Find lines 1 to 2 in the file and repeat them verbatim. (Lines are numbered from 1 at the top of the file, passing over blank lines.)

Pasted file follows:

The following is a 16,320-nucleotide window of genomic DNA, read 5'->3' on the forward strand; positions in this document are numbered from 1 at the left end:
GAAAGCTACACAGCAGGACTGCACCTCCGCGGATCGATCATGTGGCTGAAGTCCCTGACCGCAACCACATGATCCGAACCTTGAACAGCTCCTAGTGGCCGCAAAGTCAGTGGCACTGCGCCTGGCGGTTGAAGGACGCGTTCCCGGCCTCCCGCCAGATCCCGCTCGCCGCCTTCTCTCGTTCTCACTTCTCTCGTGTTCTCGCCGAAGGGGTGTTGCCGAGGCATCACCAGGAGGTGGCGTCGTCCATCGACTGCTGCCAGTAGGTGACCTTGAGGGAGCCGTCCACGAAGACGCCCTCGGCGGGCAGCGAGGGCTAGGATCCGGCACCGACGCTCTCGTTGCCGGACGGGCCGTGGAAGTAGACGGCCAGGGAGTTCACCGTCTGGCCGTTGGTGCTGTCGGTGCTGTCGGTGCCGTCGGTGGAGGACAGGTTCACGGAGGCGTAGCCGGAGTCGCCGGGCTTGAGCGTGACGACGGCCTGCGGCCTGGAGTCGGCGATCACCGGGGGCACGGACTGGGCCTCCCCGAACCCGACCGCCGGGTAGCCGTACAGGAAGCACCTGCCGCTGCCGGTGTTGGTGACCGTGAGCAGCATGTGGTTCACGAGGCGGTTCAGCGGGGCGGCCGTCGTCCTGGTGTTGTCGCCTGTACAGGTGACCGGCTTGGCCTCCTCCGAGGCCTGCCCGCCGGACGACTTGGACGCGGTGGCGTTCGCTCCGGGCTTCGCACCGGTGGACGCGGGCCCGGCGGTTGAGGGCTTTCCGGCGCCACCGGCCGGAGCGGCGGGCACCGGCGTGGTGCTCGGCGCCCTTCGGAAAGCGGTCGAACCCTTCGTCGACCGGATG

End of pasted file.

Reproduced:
The following is a 16,320-nucleotide window of genomic DNA, read 5'->3' on the forward strand; positions in this document are numbered from 1 at the left end:
GAAAGCTACACAGCAGGACTGCACCTCCGCGGATCGATCATGTGGCTGAAGTCCCTGACCGCAACCACATGATCCGAACCTTGAACAGCTCCTAGTGGCCGCAAAGTCAGTGGCACTGCGCCTGGCGGTTGAAGGACGCGTTCCCGGCCTCCCGCCAGATCCCGCTCGCCGCCTTCTCTCGTTCTCACTTCTCTCGTGTTCTCGCCGAAGGGGTGTTGCCGAGGCATCACCAGGAGGTGGCGTCGTCCATCGACTGCTGCCAGTAGGTGACCTTGAGGGAGCCGTCCACGAAGACGCCCTCGGCGGGCAGCGAGGGCTAGGATCCGGCACCGACGCTCTCGTTGCCGGACGGGCCGTGGAAGTAGACGGCCAGGGAGTTCACCGTCTGGCCGTTGGTGCTGTCGGTGCTGTCGGTGCCGTCGGTGGAGGACAGGTTCACGGAGGCGTAGCCGGAGTCGCCGGGCTTGAGCGTGACGACGGCCTGCGGCCTGGAGTCGGCGATCACCGGGGGCACGGACTGGGCCTCCCCGAACCCGACCGCCGGGTAGCCGTACAGGAAGCACCTGCCGCTGCCGGTGTTGGTGACCGTGAGCAGCATGTGGTTCACGAGGCGGTTCAGCGGGGCGGCCGTCGTCCTGGTGTTGTCGCCTGTACAGGTGACCGGCTTGGCCTCCTCCGAGGCCTGCCCGCCGGACGACTTGGACGCGGTGGCGTTCGCTCCGGGCTTCGCACCGGTGGACGCGGGCCCGGCGGTTGAGGGCTTTCCGGCGCCACCGGCCGGAGCGGCGGGCACCGGCGTGGTGCTCGGCGCCCTTCGGAAAGCGGTCGAACCCTTCGTCGACCGGATG